Doctor Sleep shattered my expectations and easily lives up to its predecessor, “The Shining”

Stephen King praises this adaptation of Doctor Sleep


Doctor Sleep, in theaters now!

Not very often does a sequel live up to the original; even less often does a sequel live up to the reputation of a classic horror movie. But Doctor Sleep does exactly that. It takes place after the events of The Shining (1980) with the focus being on an older Danny Torrance, new “shiner” Abra Stone, and cult leader Rose the Hat (played by Ewan McGregor, Kyliegh Curran, and Rebecca Ferguson respectively). Short intro to each character: Dan is struggling to cope with the trauma he faced at the Outlook Hotel as a kid, Abra is just learning her powers and how to control the “shine”, and Rose is leading her cult around the world, killing kids, and sucking the “shine” out of them.  

Essentially, if you haven’t seen The Shining, or maybe you have and just don’t understand, having the “shine” means you can telepathically talk with others who “shine”, and you can see past/future events (sounds like that might be an important plot point, huh?). With that clarified, I’m done putting “shine” in quotes. 

The story really picks up after Dan and Abra meet in person, and discover that Rose is on her way to hunt them down. They have to find a way to stop her from killing these children who aren’t even aware of the power they have. Their plan ultimately leads them to the Overlook Hotel, where their plan to destroy her with the demons trapped in the hotel becomes their last resort. I’d argue that the scariest part was seeing the hotel come alive again, because, looking back on The Shining, I remember what’s still trapped in there. I know what monsters are about to be awoken. I’m ready to be scared, bring it on!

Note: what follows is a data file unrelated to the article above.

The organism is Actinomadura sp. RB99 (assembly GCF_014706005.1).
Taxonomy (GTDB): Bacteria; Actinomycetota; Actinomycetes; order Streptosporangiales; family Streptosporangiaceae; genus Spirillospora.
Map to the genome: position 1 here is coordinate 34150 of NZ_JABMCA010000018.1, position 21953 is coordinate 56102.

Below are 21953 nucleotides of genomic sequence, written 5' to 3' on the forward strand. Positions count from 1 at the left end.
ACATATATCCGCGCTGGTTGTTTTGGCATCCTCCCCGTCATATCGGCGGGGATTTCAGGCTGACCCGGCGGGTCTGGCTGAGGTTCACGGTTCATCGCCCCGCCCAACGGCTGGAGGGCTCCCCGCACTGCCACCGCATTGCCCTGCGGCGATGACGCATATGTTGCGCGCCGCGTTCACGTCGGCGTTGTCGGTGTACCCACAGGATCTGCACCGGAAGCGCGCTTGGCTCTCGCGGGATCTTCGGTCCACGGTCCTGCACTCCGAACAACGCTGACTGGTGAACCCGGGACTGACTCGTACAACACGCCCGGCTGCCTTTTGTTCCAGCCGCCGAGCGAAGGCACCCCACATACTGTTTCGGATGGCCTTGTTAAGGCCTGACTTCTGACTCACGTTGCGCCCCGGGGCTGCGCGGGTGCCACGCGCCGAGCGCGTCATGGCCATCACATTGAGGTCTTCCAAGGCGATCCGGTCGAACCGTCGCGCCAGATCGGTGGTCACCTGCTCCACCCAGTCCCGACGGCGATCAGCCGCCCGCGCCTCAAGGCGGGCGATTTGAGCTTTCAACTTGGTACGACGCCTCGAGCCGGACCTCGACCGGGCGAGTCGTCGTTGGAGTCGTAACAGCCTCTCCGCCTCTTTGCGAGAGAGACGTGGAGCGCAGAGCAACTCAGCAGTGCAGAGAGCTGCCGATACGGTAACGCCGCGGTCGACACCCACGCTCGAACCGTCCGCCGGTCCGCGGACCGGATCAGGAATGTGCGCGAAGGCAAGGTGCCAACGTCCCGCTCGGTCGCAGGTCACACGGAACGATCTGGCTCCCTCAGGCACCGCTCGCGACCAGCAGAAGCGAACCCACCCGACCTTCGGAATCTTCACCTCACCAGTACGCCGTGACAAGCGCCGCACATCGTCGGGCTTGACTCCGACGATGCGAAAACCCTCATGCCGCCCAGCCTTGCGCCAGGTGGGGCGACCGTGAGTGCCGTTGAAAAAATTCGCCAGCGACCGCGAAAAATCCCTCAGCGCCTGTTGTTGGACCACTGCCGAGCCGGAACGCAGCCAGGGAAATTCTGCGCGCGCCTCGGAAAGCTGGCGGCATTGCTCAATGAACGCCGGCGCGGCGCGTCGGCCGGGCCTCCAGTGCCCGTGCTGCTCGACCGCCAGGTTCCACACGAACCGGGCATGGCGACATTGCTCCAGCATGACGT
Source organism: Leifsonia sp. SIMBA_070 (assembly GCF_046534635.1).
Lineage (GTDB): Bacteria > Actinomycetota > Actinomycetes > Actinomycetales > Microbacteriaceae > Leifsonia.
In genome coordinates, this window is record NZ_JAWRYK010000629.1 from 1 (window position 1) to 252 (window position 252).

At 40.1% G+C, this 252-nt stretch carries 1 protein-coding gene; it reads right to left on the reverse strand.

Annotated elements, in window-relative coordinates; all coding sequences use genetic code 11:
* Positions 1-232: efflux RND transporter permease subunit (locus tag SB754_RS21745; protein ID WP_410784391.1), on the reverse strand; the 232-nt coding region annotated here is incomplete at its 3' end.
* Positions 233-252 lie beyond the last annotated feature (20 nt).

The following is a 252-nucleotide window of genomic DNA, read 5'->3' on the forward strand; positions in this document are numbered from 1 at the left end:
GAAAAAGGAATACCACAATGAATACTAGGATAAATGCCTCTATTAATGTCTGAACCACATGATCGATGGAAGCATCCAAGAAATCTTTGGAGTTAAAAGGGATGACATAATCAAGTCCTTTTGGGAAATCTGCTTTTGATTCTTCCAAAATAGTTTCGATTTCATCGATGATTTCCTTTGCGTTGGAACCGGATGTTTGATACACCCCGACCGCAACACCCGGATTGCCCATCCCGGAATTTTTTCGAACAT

I loved the way this movie handled its horror scenes. It relied not on jump scares, but the use of your attachment to characters to play with your emotions. Which in some cases works 100x better than any jump scare, but I’m a sucker for jump scares and would’ve loved to see more. The fear of a character getting harmed can be—and was—more successful in scaring me than if they had used a jumpscare to give off the same effect. 

The revisiting of the Overlook Hotel in the final act of the film was the best thing about this movie. That hotel has such a haunting vibe to it, and seeing it for the first time on the big screen was terrifying for me. The slow camera pans down the halls, the familiar ghosts from The Shining showing up, and of course, the hedge maze, all help create that nostalgic feeling welcoming you back to the horrors of the hotel. There’s a whole scene that takes place in the maze (it’s teased in the trailers so this ISN’T a spoiler) that was so entertaining and was a clear callback to the maze scene in The Shining.

Stephen King himself has come out and said Mike Flanagan really worked his “magic” directing this film, and he’s proud to have his name attached. He can’t say the same for The Shining and director Stanley Kubrick though. King was disappointed with the turnout of The Shining, so his praise for Flanagan’s adaptation of the sequel novel is special, and sort of “redeemed” the flaws brought with The Shining for him. 

Doctor Sleep really did everything right. It had amazing acting by the entire cast, a very entertaining (and, at parts, emotional) story structure, and the whole “re-visiting” the Outlook Hotel brought back terrifying memories forcing me to think back to The Shining. By saying that, I’m not implying you need to see The Shining to like this movie; there is still so much you can love and enjoy without having the context of the first movie. But, having that added knowledge makes certain scenes SOOO much more intense and/or enjoyable. Nonetheless; having seen The Shining or not; this movie can be entertaining in any setting, for anyone.


Doctor Sleep: 10/10